3. Every person will face judgment.
Since Scripture teaches that everyone will face judgment when Christ returns (Rom. 2:5; 2 Cor. 5:10; Heb. 9:27), Christians must have a sense of urgency in taking the gospel to the nations. In Revelation 14:6–11, we see three angels announcing the coming judgment. The first angel flies overhead with “an eternal gospel” for all nations. He states, “Fear God and give him glory, because the hour of his judgment has come, and worship him who made heaven and earth, the sea and the springs of water” (Rev. 14:7). Reflecting on the coming judgment should indeed lead us to worship. It should also lead us to missions. Many of the world’s people have yet to even hear the name of Christ. Thus, those with the knowledge of Christ must pray and strive to see his name proclaimed to every person on the planet. The core message in missions is warning people of the coming judgment and pointing them to Christ, who alone can save them (Acts 2:40; 17:30–31).
4. Those without a personal relationship with Christ will be consigned to hell.
Eternal life is a gift that only comes through repentance and faith in Jesus Christ (John 5:24; Rom. 6:23). Thus, the eternal destiny of those who don’t know Christ is just, eternal punishment. Scripture refers to hell as the “outer darkness” (Matt. 8:12; 22:13; 25:30), “eternal fire” (Matt 18:8; 25:41; Jude 7), “eternal punishment” (Matt. 25:46), and “lake of fire” (Rev. 19:20; 20:10, 14). Scripture also speaks of the torment and anguish of those in that place (Luke 16:28; Rev. 14:11).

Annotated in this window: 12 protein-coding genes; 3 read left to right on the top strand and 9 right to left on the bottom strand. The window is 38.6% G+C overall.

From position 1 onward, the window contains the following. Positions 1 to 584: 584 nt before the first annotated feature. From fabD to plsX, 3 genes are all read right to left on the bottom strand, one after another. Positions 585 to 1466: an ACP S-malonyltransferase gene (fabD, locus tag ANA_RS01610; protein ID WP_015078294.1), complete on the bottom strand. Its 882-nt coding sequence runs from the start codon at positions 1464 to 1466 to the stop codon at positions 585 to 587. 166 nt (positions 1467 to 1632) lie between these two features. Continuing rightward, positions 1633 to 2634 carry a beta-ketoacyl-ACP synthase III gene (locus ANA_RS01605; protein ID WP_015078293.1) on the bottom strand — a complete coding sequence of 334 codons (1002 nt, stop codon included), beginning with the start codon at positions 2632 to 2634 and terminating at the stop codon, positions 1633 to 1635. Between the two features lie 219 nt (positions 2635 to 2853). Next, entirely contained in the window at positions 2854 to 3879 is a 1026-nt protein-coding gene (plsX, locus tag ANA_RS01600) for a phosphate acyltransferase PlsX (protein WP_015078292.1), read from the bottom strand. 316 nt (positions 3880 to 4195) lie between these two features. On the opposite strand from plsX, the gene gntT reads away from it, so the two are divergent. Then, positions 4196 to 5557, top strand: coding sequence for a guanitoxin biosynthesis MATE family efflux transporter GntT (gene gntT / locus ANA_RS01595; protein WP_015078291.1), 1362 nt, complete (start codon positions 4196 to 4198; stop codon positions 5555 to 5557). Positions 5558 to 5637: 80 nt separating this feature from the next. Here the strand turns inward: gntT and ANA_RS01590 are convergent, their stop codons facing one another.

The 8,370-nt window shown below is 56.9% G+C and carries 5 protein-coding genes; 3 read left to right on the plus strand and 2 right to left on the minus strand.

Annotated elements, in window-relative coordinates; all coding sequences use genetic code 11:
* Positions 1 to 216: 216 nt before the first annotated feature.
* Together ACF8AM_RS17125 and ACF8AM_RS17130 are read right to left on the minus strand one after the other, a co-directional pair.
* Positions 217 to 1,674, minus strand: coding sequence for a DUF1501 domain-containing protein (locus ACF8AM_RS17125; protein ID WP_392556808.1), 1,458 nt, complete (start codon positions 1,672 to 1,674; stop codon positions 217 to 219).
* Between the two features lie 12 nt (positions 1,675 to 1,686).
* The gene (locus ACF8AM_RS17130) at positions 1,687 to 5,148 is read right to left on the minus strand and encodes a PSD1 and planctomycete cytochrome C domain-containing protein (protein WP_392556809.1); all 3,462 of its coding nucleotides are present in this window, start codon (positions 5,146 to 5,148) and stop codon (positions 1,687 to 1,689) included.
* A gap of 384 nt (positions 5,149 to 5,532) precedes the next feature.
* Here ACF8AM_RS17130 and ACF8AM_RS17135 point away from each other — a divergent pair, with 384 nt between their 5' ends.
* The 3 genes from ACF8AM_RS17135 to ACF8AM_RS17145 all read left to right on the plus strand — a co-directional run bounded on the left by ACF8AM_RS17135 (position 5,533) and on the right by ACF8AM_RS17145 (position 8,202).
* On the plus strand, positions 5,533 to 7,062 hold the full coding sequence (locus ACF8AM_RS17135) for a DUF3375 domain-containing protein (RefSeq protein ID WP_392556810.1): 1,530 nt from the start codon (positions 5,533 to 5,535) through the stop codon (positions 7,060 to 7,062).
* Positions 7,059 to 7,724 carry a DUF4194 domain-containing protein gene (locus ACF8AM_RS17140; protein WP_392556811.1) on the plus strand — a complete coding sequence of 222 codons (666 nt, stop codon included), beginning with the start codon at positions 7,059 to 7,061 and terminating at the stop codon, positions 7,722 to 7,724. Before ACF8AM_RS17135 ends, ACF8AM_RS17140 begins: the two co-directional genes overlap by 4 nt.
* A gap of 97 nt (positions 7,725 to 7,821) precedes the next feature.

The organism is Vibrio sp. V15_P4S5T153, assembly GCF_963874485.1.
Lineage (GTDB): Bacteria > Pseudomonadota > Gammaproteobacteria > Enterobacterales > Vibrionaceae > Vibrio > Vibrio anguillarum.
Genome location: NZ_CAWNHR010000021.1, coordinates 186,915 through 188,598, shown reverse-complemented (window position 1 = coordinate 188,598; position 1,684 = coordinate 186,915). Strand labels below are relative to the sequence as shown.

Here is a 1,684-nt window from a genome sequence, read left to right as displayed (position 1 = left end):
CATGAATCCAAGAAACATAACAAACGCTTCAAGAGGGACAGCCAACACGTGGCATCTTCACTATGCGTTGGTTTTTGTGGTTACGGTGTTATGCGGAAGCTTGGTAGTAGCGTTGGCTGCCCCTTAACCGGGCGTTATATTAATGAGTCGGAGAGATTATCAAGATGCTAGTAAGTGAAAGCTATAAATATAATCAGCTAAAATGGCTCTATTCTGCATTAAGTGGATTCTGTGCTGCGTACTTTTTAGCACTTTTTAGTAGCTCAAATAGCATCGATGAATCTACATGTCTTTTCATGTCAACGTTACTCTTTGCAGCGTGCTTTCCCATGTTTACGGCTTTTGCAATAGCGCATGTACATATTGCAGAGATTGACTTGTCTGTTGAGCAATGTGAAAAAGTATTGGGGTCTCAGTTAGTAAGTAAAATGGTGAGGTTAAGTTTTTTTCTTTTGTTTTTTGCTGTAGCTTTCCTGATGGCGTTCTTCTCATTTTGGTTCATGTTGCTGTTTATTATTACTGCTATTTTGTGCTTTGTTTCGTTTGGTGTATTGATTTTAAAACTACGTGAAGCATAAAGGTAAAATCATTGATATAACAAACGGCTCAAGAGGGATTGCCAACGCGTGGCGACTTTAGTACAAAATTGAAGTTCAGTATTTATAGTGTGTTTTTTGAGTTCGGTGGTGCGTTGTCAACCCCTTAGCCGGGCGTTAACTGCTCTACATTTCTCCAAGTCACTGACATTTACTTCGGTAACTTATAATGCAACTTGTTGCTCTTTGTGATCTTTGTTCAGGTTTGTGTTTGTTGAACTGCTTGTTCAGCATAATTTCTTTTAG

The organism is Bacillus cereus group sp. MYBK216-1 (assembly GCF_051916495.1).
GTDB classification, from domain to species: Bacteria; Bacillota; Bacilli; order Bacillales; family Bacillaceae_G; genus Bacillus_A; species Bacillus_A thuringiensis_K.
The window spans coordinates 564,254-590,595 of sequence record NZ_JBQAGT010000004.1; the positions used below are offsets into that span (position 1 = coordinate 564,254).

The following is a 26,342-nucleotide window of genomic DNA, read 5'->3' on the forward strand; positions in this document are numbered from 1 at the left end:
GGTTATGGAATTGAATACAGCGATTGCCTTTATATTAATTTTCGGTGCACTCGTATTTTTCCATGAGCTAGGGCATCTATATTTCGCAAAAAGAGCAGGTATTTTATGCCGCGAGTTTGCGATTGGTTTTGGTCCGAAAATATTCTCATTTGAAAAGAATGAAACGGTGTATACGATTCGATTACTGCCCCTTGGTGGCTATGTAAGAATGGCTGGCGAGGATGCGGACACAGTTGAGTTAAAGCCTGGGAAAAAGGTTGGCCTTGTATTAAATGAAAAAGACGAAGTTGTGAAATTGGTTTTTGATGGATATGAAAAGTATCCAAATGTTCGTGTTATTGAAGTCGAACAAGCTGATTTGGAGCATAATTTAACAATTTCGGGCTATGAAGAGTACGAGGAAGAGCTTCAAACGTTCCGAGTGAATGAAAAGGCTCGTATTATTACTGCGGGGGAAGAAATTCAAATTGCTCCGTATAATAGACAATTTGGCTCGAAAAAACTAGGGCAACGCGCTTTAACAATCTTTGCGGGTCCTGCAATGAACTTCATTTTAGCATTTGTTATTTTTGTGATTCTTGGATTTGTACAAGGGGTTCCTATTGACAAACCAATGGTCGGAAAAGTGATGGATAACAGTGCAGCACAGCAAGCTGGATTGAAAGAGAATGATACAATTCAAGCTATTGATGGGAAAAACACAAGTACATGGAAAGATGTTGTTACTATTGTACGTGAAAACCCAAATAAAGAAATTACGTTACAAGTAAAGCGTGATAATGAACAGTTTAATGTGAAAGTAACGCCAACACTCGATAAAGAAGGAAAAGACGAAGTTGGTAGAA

The doctrine of hell should cause us to weep for the lost in the world. More than that, it should motivate us to pray more fervently and to work more diligently to see that people have an opportunity to hear the gospel in their heart language.
“The doctrine of hell should cause us to weep for the lost in the world. More than that, it should motivate us to pray more fervently and to work more diligently to see that people have an opportunity to hear the gospel in their heart language.”
5. Believers will enter their reward.
More positively, the BF&M reminds us that when Christ returns, believers will enter their reward. In this sense, Scripture’s teaching about the end times was not written to answer all our possible questions but to encourage us to persevere and to point us forward to the glory that is to come. Such teaching reminds us that when it comes to missions, Christ’s calling is that we would be faithful in the task until he returns. In that sense, regardless of whether someone serves in a harvest field or in a field of rocky soil, that person can look forward to his or her future reward. As Paul’s words remind us, “My beloved brothers, be steadfast, immovable, always abounding in the work of the Lord, knowing that in the Lord your labor is not in vain” (1 Cor. 15:58).
The certainty of Christ’s return and the future punishment for those who are separated from him should remind us of the critical nature of missions. Without the intentional crossing of cultures for the sake of the gospel, the eternal destiny of many people around the world will not change. At the same time, the uncertainty of the timing of Christ’s return reminds us that while there is an urgency to get the gospel to the ends of the earth, we must balance that urgency with the need to do the work well.